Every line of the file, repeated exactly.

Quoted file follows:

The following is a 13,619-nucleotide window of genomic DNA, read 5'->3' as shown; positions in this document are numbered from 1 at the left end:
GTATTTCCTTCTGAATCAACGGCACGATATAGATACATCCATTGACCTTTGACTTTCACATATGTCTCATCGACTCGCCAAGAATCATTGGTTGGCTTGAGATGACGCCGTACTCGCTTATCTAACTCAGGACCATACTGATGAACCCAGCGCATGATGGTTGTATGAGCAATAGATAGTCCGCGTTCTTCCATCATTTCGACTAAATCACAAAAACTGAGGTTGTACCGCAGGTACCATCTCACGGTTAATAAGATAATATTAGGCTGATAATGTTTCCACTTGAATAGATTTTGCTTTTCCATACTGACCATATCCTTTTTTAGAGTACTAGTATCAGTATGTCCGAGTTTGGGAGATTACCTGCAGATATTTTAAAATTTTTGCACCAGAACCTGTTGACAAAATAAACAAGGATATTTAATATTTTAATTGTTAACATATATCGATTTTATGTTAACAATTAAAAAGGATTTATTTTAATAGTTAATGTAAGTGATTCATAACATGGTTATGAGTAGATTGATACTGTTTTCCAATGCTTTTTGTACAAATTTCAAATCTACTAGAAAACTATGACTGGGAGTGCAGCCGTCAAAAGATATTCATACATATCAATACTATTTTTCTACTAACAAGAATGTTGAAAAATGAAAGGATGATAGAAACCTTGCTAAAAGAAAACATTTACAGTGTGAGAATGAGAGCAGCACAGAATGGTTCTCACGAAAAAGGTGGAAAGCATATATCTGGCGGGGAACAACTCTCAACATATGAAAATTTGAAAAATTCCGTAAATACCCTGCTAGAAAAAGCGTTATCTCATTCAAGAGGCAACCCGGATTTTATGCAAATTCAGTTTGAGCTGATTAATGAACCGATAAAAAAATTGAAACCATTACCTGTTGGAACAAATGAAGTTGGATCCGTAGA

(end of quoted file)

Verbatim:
The following is a 13,619-nucleotide window of genomic DNA, read 5'->3' as shown; positions in this document are numbered from 1 at the left end:
GTATTTCCTTCTGAATCAACGGCACGATATAGATACATCCATTGACCTTTGACTTTCACATATGTCTCATCGACTCGCCAAGAATCATTGGTTGGCTTGAGATGACGCCGTACTCGCTTATCTAACTCAGGACCATACTGATGAACCCAGCGCATGATGGTTGTATGAGCAATAGATAGTCCGCGTTCTTCCATCATTTCGACTAAATCACAAAAACTGAGGTTGTACCGCAGGTACCATCTCACGGTTAATAAGATAATATTAGGCTGATAATGTTTCCACTTGAATAGATTTTGCTTTTCCATACTGACCATATCCTTTTTTAGAGTACTAGTATCAGTATGTCCGAGTTTGGGAGATTACCTGCAGATATTTTAAAATTTTTGCACCAGAACCTGTTGACAAAATAAACAAGGATATTTAATATTTTAATTGTTAACATATATCGATTTTATGTTAACAATTAAAAAGGATTTATTTTAATAGTTAATGTAAGTGATTCATAACATGGTTATGAGTAGATTGATACTGTTTTCCAATGCTTTTTGTACAAATTTCAAATCTACTAGAAAACTATGACTGGGAGTGCAGCCGTCAAAAGATATTCATACATATCAATACTATTTTTCTACTAACAAGAATGTTGAAAAATGAAAGGATGATAGAAACCTTGCTAAAAGAAAACATTTACAGTGTGAGAATGAGAGCAGCACAGAATGGTTCTCACGAAAAAGGTGGAAAGCATATATCTGGCGGGGAACAACTCTCAACATATGAAAATTTGAAAAATTCCGTAAATACCCTGCTAGAAAAAGCGTTATCTCATTCAAGAGGCAACCCGGATTTTATGCAAATTCAGTTTGAGCTGATTAATGAACCGATAAAAAAATTGAAACCATTACCTGTTGGAACAAATGAAGTTGGATCCGTAGA